Monday, October 10, 2011
Book Review: The Heirloom Murders
Kathleen Ernst’s The Heirloom Murders (Midnight Ink) is a cozy mystery written with flair.
A woman apparently commits suicide and Chloe befriends the deceased’s sister, Dellyn. Not only shaken by her sister’s violent death, Dellyn is still grieving over the recent death of their parents.
Both young women work at Old World Wisconsin, an outdoor history museum, Chloe as a curator and Dellyn as an agriculture specialist. Chloe is helping Dellyn sort through her parents’ household effects, many of which are antique treasurers. Among the numerous files, they find references to the missing Eagle Diamond, a legendary gemstone unearthed in 1876.
Sparks are reignited between Chloe and cop Roelke McKenna when he investigates the alleged suicide. When an ex-boyfriend appears on the scene, Chloe is reminded of a messy and sad previous life she’d hoped to leave behind. The old boyfriend’s presence leaves Roelke unsure of how to proceed with his hoped for relationship with Chloe.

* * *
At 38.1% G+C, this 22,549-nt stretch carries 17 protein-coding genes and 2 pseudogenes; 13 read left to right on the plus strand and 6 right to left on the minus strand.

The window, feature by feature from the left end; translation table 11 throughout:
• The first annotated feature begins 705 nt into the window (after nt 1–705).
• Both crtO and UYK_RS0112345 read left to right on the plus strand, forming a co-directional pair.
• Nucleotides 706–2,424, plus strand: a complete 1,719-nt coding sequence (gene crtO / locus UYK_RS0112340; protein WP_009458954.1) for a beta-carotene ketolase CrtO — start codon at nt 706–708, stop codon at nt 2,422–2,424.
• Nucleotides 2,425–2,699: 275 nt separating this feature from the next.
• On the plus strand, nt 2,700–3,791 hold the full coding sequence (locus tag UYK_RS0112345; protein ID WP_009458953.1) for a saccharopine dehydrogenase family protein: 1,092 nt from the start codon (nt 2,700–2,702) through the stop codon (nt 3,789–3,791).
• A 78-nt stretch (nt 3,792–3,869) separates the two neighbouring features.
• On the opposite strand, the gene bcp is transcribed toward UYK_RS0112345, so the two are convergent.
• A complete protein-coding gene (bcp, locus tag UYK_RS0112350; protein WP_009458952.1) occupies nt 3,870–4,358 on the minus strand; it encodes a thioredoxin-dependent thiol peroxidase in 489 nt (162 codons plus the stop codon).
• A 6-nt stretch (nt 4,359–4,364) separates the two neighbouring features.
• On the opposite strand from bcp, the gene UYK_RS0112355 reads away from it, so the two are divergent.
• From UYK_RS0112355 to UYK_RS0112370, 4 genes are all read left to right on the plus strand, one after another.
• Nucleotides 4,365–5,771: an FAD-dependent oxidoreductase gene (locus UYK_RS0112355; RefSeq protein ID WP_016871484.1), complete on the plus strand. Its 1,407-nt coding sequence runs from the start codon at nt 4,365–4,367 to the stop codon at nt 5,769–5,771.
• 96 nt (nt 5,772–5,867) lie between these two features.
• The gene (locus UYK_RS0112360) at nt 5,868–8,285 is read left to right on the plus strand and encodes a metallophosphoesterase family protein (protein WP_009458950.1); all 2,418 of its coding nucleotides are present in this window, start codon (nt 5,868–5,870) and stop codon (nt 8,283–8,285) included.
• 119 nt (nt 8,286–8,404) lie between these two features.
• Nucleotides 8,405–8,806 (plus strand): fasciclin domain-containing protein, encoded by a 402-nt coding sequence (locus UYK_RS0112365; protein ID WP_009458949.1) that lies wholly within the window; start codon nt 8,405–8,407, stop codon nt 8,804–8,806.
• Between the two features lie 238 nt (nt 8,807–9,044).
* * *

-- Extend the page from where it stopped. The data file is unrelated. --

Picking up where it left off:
A murder takes place on the museum grounds, someone breaks into Dellyn’s historic house, and Chloe is attacked when she discovers someone lurking in Dellyn’s barn. It becomes clear that murderous greed is behind these evil acts.
The book toggles from the present day to 1876 on Charles and Clarissa Wood’s farm. Hired hand Albrecht Bachmeier is helping Charles dig a well, when Charles finds an unusual gem. Once it’s washed, the pretty gem is placed on Clarissa’s kitchen windowsill.
Kathleen Ernst’s The Heirloom Murders is a great sequel to the first of the Chloe Eliffson Mystery series, Old World Murder. The author presents a captivating story with humor and more than enough mystery to entice readers to keep turning the pages.